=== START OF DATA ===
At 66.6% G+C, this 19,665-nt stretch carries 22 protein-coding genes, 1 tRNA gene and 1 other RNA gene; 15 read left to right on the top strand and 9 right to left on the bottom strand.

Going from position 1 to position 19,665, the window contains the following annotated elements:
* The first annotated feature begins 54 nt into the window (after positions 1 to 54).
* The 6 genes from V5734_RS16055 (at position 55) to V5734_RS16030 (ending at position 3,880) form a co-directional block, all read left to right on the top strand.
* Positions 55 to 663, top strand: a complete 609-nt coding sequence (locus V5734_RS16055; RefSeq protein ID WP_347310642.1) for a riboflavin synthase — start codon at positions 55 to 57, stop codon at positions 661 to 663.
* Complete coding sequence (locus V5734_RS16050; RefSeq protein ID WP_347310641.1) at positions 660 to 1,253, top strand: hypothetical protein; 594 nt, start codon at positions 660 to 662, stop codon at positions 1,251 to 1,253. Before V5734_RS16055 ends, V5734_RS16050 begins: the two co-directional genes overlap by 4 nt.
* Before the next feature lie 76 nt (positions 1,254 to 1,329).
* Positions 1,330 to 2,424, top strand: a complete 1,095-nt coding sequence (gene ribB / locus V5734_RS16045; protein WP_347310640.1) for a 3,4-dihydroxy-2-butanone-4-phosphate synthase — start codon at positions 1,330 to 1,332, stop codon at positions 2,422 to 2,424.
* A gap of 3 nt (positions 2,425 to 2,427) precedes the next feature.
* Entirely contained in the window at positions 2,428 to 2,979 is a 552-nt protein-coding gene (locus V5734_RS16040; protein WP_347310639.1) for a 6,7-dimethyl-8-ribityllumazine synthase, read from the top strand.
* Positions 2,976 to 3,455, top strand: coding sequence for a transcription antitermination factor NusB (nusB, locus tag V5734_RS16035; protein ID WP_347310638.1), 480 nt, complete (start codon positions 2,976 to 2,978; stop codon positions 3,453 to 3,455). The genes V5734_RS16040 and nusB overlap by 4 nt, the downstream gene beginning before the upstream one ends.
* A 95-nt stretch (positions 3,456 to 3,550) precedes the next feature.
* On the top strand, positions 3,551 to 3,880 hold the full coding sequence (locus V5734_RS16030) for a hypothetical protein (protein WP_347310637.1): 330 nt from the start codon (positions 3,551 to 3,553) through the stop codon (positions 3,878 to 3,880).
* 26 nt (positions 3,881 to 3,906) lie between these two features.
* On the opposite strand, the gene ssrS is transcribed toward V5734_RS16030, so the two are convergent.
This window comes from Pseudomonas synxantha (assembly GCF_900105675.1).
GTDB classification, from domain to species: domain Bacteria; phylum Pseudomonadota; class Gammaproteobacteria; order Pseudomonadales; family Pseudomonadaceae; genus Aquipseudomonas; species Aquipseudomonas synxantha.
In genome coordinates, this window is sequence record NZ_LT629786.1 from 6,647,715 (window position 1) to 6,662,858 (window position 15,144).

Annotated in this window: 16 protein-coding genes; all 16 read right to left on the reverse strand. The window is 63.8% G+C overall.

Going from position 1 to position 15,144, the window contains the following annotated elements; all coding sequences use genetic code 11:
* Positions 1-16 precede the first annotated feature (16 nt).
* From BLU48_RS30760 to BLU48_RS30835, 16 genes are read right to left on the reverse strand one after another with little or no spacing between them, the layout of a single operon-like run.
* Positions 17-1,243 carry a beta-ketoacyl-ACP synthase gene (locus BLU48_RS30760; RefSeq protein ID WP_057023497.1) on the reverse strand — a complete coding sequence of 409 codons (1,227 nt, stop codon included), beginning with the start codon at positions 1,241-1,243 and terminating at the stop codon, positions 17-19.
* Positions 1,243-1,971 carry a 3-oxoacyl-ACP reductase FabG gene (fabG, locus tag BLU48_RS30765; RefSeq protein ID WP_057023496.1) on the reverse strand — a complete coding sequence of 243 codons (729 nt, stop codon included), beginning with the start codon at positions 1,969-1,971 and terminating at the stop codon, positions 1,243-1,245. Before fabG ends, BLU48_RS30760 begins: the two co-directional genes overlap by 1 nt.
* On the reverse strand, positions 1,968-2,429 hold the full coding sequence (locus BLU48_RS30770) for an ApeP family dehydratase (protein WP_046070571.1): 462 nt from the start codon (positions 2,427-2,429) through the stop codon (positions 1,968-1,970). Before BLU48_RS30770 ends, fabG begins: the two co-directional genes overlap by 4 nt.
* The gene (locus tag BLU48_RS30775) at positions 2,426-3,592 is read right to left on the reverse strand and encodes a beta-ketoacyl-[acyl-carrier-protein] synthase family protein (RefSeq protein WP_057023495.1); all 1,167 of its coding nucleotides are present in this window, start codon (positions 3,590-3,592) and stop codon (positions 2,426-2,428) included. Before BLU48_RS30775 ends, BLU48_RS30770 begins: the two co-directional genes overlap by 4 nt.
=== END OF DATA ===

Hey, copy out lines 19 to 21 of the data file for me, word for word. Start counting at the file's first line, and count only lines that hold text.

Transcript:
Annotated in this window: 16 protein-coding genes; all 16 read right to left on the reverse strand. The window is 63.8% G+C overall.

Going from position 1 to position 15,144, the window contains the following annotated elements; all coding sequences use genetic code 11:
* Positions 1-16 precede the first annotated feature (16 nt).